BAM: OK, so as a producer, your job is to take a bunch of raw material and make it into music. At some point, someone has to have a visual of the final outcome, and decisions have to be made toward that end. So, in your past projects, have you taken that upon yourself, or do you direct it to them?
Ronnie: I bring it out of them, and I try not to ever have a preconceived vision. I always try to listen and see if there is a clear idea, and if not, I try to bring it out of them. Because, let’s face it, no matter what your profession, when you are starting out, your vision isn’t necessarily clear yet. Yes, you have the love, the passion for whatever it is, but you have to make it your own version. I get these guys who have been playing for years, and still have no sense of themselves and what they are trying to say. I was very blessed. In my 20s, I knew exactly what I wanted to play. Was I especially crafty? No. Was I skilled? To a point. But what I did have was a clear idea of myself, and how to translate that into my music. These young guys are always in a hurry, like, “Oh my god, in a few years I’ll be 30, I have to make it now or it’ll never happen!” And I have to tell them, “Slow down, let the old man show you how it’s done.” And I think that by the end of the projects that I have done, they did have a better sense of themselves, or a clearer sense of what they want to say through their music.
BAM: You’ve produced artists in a wide range of styles. Is there a difference in producing, say, a metal band, as opposed to a blues band? And if so, what is it?
Ronnie: Oh yeah, good question, because there is a big difference. I produced Heathen and Wrath, and they were both these young metal bands. And I did it because it was fun for me, and it was fun to dive into that genre. But it was such a different generation, and I’m looking at these guys, going, “You’ve got to be shittin’ me…what is this!?” [laughter] But it’s music, and I got into it, and it turned out well.
On the other hand, I produced an album for Jeff Berlin, who is a brilliant bass player, and it was wonderful because I was so in over my head with the musicians that were playing with him. These guys were world-class musicians! He had Clara Fishman on keys, Scott Henderson on guitar, and Neil Piert and Steve Smith on drums. So I’ve got all these players in the studio, and I’m recording two drum sets at once, and basically, what they were asking of me was to mediate. When you have that much talent together — you’re a freaking mediator. I realized that, and it was a great lesson. You don’t produce that much talent; you mediate it. Carlos Santana and I were talking once about musicians and dealing with their different egos and personalities, and he made an interesting point: “If you want fire, you hire fire. But you have to be prepared to deal with the fire you hire.” So producing is a combination of being able to listen, direct, inspire, organize, and mediate in whatever situation you find yourself in. From project to project, those dynamics change, and you have to adapt to the situation at hand and figure out the best formula to make things work.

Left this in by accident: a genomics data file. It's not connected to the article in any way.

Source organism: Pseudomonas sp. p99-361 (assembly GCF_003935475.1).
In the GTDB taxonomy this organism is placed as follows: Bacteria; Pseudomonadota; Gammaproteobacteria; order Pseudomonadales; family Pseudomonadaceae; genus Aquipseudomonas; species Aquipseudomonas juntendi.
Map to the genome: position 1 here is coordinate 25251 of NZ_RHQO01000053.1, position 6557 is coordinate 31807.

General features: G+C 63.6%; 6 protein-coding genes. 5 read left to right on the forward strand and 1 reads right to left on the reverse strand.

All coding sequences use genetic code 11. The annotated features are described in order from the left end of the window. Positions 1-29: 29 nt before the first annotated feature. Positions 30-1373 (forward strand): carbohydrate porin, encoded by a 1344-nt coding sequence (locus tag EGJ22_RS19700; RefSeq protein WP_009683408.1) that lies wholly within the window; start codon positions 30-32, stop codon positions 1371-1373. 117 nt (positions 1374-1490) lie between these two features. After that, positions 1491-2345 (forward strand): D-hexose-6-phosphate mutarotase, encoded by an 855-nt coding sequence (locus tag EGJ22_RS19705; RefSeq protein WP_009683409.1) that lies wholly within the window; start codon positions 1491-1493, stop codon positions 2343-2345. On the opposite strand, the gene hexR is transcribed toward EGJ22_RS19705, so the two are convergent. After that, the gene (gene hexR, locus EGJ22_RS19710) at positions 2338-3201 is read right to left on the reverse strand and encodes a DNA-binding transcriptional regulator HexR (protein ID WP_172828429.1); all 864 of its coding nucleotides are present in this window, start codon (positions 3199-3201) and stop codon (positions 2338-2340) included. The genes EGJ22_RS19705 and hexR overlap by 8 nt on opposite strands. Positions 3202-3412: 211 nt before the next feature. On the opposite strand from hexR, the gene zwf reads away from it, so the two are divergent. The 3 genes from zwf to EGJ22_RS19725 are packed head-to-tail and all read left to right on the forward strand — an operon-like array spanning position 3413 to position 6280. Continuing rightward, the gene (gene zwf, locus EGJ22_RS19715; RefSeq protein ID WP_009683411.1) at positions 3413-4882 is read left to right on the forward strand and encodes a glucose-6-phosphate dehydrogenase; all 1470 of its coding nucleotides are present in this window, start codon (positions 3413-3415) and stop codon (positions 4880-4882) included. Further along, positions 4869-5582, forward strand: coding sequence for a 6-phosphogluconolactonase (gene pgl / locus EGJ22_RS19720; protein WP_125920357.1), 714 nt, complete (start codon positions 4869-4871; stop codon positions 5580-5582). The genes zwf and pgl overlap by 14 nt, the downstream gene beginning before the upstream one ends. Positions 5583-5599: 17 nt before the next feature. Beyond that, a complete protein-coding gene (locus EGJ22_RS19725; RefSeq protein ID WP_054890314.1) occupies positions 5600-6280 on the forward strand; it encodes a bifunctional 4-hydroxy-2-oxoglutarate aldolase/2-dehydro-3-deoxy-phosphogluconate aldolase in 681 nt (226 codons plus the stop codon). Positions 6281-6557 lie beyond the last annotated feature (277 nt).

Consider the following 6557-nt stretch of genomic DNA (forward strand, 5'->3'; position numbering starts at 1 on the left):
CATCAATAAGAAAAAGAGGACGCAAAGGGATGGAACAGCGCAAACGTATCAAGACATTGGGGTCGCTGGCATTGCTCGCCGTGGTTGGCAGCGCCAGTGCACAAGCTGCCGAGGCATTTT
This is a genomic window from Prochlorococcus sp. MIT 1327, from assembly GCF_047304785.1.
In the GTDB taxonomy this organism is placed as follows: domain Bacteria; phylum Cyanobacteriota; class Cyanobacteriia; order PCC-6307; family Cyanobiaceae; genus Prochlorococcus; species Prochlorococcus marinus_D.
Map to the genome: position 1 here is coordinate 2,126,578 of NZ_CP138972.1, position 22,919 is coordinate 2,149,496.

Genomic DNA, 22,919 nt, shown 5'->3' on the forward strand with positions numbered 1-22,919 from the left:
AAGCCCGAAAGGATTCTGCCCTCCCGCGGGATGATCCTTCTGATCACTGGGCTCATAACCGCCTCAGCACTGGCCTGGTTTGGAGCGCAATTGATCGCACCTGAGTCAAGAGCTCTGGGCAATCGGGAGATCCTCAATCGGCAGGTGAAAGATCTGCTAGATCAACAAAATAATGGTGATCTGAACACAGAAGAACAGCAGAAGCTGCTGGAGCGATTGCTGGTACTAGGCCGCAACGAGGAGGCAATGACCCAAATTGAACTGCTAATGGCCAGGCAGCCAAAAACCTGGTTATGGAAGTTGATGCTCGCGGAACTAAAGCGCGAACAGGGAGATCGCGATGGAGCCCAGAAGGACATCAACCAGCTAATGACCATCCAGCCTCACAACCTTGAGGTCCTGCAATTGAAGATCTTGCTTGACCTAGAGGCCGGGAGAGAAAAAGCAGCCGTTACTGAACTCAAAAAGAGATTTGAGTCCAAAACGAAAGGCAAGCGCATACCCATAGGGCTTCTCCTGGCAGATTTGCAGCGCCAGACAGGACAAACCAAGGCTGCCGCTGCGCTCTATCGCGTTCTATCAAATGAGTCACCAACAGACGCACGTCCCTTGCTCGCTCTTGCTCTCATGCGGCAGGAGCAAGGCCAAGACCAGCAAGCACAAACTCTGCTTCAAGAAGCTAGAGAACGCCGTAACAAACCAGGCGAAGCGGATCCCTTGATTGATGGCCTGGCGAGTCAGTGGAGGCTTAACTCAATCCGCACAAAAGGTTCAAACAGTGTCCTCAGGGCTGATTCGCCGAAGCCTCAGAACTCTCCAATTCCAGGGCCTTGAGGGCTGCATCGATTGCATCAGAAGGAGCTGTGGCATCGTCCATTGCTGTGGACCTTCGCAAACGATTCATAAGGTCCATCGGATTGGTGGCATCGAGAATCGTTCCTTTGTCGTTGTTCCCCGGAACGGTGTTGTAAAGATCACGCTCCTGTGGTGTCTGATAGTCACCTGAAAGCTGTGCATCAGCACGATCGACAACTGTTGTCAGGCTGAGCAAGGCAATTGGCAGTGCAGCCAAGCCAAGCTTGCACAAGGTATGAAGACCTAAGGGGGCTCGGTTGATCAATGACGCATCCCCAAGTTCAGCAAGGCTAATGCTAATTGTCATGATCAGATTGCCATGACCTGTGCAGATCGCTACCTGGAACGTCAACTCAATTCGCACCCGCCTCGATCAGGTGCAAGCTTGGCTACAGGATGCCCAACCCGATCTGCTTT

BAM: You may not see yourself this way but, you were and are an innovator, not only on guitar, but with songwriting as well. I mean, the first Montrose album was groundbreaking. No one was writing music or playing guitar like that then. What were your influences, and what inspired your style?
Ronnie: The first thing I was was a hippie. I got my first gig playing acoustic guitar with Van Morrison on Tupelo Honey. It wasn’t anything to do with rock, just little hippie parts. And then I played with a guy in Marin on his record with my electric guitar tone, and I got a call from a guy in New York who was Edgar Winter’s manager. He asked me if I would like to come to New York and audition for Edgar’s band. Yes, of course I would — going to New York City! And I got the gig. But my guitar sound was, to me, a natural progression — all of a sudden playing in a coliseum band, and having to turn up loud, and I was playing through Johnny Winter’s amps, and that’s how I pulled my tone and sound out.
BAM: At the time, did you realize that your tone and style were that innovative? I mean, was there a point where you thought to yourself, “I am really onto something here!”?
Ronnie: I knew I had the f***ing shit! At the 100% moment, baby! [laughter] I would put something down, and other guitar players would tell me, “Ronnie, your shit is the shit!” And I would say, “I know it’s the shit!! I don’t know why it’s the shit, and I can’t tell you why it’s the shit, but when I plug this thing in and turn it on, I know it’s the shit — I can feel the shit!” [hysterical laughter] I still can’t tell you how or why. It was a gift from the universe, the universe just laid it on me. It’s been a running joke, and we laugh about it all the time. And I’m sure it will happen tonight after the show, because it always does. I can play my ass off, my nuts too — just tear it up. And after the show, guys will come back, and I’ll say to the band, “Watch this. They won’t say to me, ‘Dude, you played your ass off!’ No, they’ll say, ‘Dude…great tone!’ You can place a bet on it…”Great f***ing tone.” In fact, if you want to make some extra money tonight, start making some bets with people who didn’t hear this story. [more hysterical laughter]
BAM: So what are you listening to these days?
Ronnie: I have about 3,000 songs on my iPod, but I go through phases. Since I have been doing this stuff, I have been listening to a lot of Zep [Led Zeppelin] and Bad Company. I also listen to John Abercrombie, Bill Connors, Bill Frizell — I mean, real obscure guitar players that entertain me because of their phrasing and how they explore their instrument. I never listen to my own stuff.